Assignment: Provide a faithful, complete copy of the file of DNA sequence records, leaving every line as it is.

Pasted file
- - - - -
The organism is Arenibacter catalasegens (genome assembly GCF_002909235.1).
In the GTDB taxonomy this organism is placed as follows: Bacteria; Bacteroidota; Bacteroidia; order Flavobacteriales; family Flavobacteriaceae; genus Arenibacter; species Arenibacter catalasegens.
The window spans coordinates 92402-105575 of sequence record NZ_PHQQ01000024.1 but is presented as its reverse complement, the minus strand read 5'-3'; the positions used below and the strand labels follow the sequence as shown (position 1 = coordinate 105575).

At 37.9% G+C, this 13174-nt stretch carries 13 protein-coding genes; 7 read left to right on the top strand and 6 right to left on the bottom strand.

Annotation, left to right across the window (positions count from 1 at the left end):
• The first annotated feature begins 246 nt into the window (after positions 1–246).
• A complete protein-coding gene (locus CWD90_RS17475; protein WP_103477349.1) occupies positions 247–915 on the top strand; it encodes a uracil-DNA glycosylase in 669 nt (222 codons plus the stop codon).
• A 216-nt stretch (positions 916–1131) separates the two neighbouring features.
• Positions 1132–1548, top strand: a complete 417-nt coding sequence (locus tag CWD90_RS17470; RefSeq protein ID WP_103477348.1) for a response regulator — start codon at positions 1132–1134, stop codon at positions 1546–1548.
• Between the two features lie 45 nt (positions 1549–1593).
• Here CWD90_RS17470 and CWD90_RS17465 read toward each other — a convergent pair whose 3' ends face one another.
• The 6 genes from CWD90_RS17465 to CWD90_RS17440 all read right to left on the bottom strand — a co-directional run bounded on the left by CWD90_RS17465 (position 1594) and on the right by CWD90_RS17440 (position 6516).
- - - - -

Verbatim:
The organism is Arenibacter catalasegens (genome assembly GCF_002909235.1).
In the GTDB taxonomy this organism is placed as follows: Bacteria; Bacteroidota; Bacteroidia; order Flavobacteriales; family Flavobacteriaceae; genus Arenibacter; species Arenibacter catalasegens.
The window spans coordinates 92402-105575 of sequence record NZ_PHQQ01000024.1 but is presented as its reverse complement, the minus strand read 5'-3'; the positions used below and the strand labels follow the sequence as shown (position 1 = coordinate 105575).

At 37.9% G+C, this 13174-nt stretch carries 13 protein-coding genes; 7 read left to right on the top strand and 6 right to left on the bottom strand.

Annotation, left to right across the window (positions count from 1 at the left end):
• The first annotated feature begins 246 nt into the window (after positions 1–246).
• A complete protein-coding gene (locus CWD90_RS17475; protein WP_103477349.1) occupies positions 247–915 on the top strand; it encodes a uracil-DNA glycosylase in 669 nt (222 codons plus the stop codon).
• A 216-nt stretch (positions 916–1131) separates the two neighbouring features.
• Positions 1132–1548, top strand: a complete 417-nt coding sequence (locus tag CWD90_RS17470; RefSeq protein ID WP_103477348.1) for a response regulator — start codon at positions 1132–1134, stop codon at positions 1546–1548.
• Between the two features lie 45 nt (positions 1549–1593).
• Here CWD90_RS17470 and CWD90_RS17465 read toward each other — a convergent pair whose 3' ends face one another.
• The 6 genes from CWD90_RS17465 to CWD90_RS17440 all read right to left on the bottom strand — a co-directional run bounded on the left by CWD90_RS17465 (position 1594) and on the right by CWD90_RS17440 (position 6516).